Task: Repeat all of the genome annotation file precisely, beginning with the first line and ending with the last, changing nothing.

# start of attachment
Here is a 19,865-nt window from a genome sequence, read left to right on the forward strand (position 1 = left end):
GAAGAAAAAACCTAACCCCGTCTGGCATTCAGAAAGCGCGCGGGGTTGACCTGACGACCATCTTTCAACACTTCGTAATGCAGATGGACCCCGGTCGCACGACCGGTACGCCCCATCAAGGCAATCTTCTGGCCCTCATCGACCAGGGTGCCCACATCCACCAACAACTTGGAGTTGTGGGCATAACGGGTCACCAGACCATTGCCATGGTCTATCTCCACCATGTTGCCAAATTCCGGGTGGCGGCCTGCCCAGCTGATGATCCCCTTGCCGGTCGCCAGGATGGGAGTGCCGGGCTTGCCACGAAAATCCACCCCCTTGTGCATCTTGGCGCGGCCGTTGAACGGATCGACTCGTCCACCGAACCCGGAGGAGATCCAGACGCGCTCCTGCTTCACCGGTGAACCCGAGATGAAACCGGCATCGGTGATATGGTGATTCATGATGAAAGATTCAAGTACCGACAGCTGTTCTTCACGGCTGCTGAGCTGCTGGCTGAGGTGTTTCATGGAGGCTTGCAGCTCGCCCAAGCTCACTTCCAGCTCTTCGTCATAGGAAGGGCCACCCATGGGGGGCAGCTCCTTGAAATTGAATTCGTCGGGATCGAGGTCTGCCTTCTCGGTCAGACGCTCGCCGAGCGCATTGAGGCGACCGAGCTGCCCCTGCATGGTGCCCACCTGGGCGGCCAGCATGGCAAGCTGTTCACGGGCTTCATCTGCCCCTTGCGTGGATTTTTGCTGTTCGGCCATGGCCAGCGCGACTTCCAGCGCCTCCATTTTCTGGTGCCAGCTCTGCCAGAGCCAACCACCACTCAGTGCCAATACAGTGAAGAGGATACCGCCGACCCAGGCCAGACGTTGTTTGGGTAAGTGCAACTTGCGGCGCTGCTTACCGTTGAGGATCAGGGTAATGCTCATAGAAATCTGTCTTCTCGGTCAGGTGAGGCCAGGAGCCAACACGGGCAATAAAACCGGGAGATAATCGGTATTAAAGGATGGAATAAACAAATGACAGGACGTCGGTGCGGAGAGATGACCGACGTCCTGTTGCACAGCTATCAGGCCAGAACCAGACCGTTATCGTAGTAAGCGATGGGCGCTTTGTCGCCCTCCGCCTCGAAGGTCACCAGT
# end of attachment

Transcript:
Here is a 19,865-nt window from a genome sequence, read left to right on the forward strand (position 1 = left end):
GAAGAAAAAACCTAACCCCGTCTGGCATTCAGAAAGCGCGCGGGGTTGACCTGACGACCATCTTTCAACACTTCGTAATGCAGATGGACCCCGGTCGCACGACCGGTACGCCCCATCAAGGCAATCTTCTGGCCCTCATCGACCAGGGTGCCCACATCCACCAACAACTTGGAGTTGTGGGCATAACGGGTCACCAGACCATTGCCATGGTCTATCTCCACCATGTTGCCAAATTCCGGGTGGCGGCCTGCCCAGCTGATGATCCCCTTGCCGGTCGCCAGGATGGGAGTGCCGGGCTTGCCACGAAAATCCACCCCCTTGTGCATCTTGGCGCGGCCGTTGAACGGATCGACTCGTCCACCGAACCCGGAGGAGATCCAGACGCGCTCCTGCTTCACCGGTGAACCCGAGATGAAACCGGCATCGGTGATATGGTGATTCATGATGAAAGATTCAAGTACCGACAGCTGTTCTTCACGGCTGCTGAGCTGCTGGCTGAGGTGTTTCATGGAGGCTTGCAGCTCGCCCAAGCTCACTTCCAGCTCTTCGTCATAGGAAGGGCCACCCATGGGGGGCAGCTCCTTGAAATTGAATTCGTCGGGATCGAGGTCTGCCTTCTCGGTCAGACGCTCGCCGAGCGCATTGAGGCGACCGAGCTGCCCCTGCATGGTGCCCACCTGGGCGGCCAGCATGGCAAGCTGTTCACGGGCTTCATCTGCCCCTTGCGTGGATTTTTGCTGTTCGGCCATGGCCAGCGCGACTTCCAGCGCCTCCATTTTCTGGTGCCAGCTCTGCCAGAGCCAACCACCACTCAGTGCCAATACAGTGAAGAGGATACCGCCGACCCAGGCCAGACGTTGTTTGGGTAAGTGCAACTTGCGGCGCTGCTTACCGTTGAGGATCAGGGTAATGCTCATAGAAATCTGTCTTCTCGGTCAGGTGAGGCCAGGAGCCAACACGGGCAATAAAACCGGGAGATAATCGGTATTAAAGGATGGAATAAACAAATGACAGGACGTCGGTGCGGAGAGATGACCGACGTCCTGTTGCACAGCTATCAGGCCAGAACCAGACCGTTATCGTAGTAAGCGATGGGCGCTTTGTCGCCCTCCGCCTCGAAGGTCACCAGT